This brought up the opportunity to talk about how much of what information security professionals do in our very networked world is more like a detective than a traffic cop. It isn't just a matter of making sure every user complies with expectations, it's also vital to understand how the system was compromised because this will guide future security defensive settings. It's things like this that have me wondering why there are no cybersecurity courses running in any Ontario high school, or no mention of cybersecurity in Ontario computer technology curriculum. Any mention of security in the curriculum is rooted in 20th Century ideas of passwords or at best wifi encryption, the world has moved on. The cloud-based networked world we're all leveraging in every classroom in Ontario goes unmentioned.
Once we got past the opening chaos, many students got into the detail work of repairing settings deep inside Windows, restoring control to the correct user and locking down firewalls that the ransomware had opened up. If this all sounds greek to you it shouldn't, you're using all those things right now to read this. And you and your students are using them every time you have them login to a cloud based service. We're all offering an 'attack surface' to cybercriminals whenever we go into the cloud, but pretty much everyone is blissfully unaware of it. People (users) are part of that cyberattack surface. Not addressing cyber-illiteracy means you've just opened up opportunities for bad actors.
The problem then became all the wounded male pride in the room. The students who struggled and gave up were also the ones who adamantly refused to get up and collaborate with the other people in our mono-gendered morning cohort. Fragile male pride means you can't be asking for help - or collaborating, especially in a subject where you've convinced yourself you're an expert. The more gender balanced afternoon cohort was constantly communicating and hive-minded their way through the infected image so effectively that most of them actually finished it with a perfect score.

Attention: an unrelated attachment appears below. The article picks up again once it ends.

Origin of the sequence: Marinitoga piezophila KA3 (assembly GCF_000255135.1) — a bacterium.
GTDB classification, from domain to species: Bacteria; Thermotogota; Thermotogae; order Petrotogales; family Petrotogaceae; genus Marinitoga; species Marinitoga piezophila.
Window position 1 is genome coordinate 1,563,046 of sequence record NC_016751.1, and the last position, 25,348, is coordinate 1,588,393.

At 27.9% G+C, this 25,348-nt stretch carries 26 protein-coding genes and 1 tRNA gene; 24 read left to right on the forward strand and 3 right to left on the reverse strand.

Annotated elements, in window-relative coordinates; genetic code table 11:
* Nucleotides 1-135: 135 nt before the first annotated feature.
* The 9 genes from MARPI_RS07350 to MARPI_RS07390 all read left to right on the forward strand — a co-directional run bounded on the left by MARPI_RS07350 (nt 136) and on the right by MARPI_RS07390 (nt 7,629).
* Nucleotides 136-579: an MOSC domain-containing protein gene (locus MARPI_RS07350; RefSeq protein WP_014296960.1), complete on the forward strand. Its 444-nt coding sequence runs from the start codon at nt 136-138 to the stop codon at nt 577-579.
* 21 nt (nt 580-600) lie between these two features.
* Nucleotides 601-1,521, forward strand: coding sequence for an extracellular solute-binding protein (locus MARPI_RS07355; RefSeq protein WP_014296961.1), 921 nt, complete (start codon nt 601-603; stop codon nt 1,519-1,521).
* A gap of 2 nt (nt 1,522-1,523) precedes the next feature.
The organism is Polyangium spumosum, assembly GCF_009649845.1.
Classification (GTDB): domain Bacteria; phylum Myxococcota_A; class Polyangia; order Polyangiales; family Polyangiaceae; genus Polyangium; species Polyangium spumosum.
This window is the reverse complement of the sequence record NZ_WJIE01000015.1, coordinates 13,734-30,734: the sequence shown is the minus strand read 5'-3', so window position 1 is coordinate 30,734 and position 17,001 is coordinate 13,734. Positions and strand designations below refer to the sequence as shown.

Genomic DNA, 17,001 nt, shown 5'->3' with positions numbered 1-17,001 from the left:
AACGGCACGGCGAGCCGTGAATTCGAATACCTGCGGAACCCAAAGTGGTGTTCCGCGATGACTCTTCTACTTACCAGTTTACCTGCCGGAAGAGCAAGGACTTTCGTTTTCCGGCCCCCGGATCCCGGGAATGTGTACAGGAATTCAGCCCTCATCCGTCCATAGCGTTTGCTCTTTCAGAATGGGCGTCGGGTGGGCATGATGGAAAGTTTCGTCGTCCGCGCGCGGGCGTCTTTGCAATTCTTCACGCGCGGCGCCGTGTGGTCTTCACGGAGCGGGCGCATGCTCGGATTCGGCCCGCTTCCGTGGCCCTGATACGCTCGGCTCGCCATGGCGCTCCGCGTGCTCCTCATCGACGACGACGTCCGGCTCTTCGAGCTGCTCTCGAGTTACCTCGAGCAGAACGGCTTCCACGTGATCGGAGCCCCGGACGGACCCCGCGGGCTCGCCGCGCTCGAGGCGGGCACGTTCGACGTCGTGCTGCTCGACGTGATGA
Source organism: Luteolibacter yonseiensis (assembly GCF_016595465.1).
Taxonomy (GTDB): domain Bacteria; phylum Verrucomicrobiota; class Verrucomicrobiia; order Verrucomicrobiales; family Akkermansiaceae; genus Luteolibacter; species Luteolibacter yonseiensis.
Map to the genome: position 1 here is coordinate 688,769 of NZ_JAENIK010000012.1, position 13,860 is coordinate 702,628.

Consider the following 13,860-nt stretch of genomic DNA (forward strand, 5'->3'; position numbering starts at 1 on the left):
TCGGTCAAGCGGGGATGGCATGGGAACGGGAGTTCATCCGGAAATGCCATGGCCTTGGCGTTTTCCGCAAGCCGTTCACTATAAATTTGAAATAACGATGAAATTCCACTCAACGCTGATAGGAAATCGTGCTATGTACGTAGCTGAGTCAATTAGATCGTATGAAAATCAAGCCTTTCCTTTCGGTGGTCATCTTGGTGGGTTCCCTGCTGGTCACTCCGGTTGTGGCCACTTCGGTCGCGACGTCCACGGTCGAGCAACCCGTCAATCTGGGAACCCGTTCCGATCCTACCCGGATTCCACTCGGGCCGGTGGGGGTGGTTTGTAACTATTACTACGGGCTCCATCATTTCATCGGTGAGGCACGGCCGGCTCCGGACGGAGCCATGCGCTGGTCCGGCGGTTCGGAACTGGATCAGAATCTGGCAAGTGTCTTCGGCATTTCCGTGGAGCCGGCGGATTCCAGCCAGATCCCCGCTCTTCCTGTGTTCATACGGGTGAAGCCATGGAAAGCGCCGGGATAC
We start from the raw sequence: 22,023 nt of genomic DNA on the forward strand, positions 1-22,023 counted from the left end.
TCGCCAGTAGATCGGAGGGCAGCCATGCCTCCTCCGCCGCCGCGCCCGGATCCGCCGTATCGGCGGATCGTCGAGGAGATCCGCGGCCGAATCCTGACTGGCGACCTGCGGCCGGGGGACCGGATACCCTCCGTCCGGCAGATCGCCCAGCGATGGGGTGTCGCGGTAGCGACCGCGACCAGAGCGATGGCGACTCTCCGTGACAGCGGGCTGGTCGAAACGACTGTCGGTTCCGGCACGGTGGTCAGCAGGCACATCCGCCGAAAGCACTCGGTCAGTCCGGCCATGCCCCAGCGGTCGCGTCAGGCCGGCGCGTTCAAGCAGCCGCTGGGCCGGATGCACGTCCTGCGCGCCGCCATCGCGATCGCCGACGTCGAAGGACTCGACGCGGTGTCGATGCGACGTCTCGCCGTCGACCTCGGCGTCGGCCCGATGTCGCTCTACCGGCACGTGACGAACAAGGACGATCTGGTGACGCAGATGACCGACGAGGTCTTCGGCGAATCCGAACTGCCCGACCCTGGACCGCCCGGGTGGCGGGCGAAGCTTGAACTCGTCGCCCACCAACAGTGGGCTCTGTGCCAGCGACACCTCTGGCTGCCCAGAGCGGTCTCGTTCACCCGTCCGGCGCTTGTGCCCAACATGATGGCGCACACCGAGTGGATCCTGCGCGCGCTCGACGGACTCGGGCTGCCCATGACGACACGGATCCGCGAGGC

The opening hacks were a source of laughter rather than long faces in the afternoon group. The lack of collaboration in the morning cohort and then the negativity that descended was something I'm thinking about as we proceed into our violently crushed quadmester. I've encouraged collaboration in face to face computer tech classes as no one works alone in modern tech jobs, yet the boys seem at a distinct advantage when it comes to creating or engaging in collaborative work, though even a small population of girls changes this dynamic.
This is an even bigger problem in my conservative country school where girls are peer and system pressured out of taking technology courses. I'm lucky to have 10% female participation in my junior computer technology courses. In senior courses we're lucky to have a single girl in any of the classes of up to thirty-one students. The is problematic beyond our classroom. Women are least engaged in engineering and computer science where the most lucrative careers currently are.
At the end of the day many students got their first glimpse into cybersecurity and a number of them are curious, which is good because we need to open up this pathway to students. My original intent in giving this a try was to give students an opportunity to demonstrate their technical skills, but a surprisingly large chunk of the class, including students I thought would dig through it more effectively, were startlingly quick to give up and get pwned by some pretty simple hacks. This is making me wonder how Ontario students are doing in our half elearning face to face and fully remote learning courses during this pandemic. I fear our level of technical fluency is so shallow that unless online teachers are all doing simplistic, repetitive tasks that require no actual digital fluency, they and their students are unable to effectively engage. This goes a long way to explain poor online engagement.
|From the latest attempt to encourage Ontario|
Educators to integrate cybersecurity into their
practice, especially if they're putting children
on hackable online devices.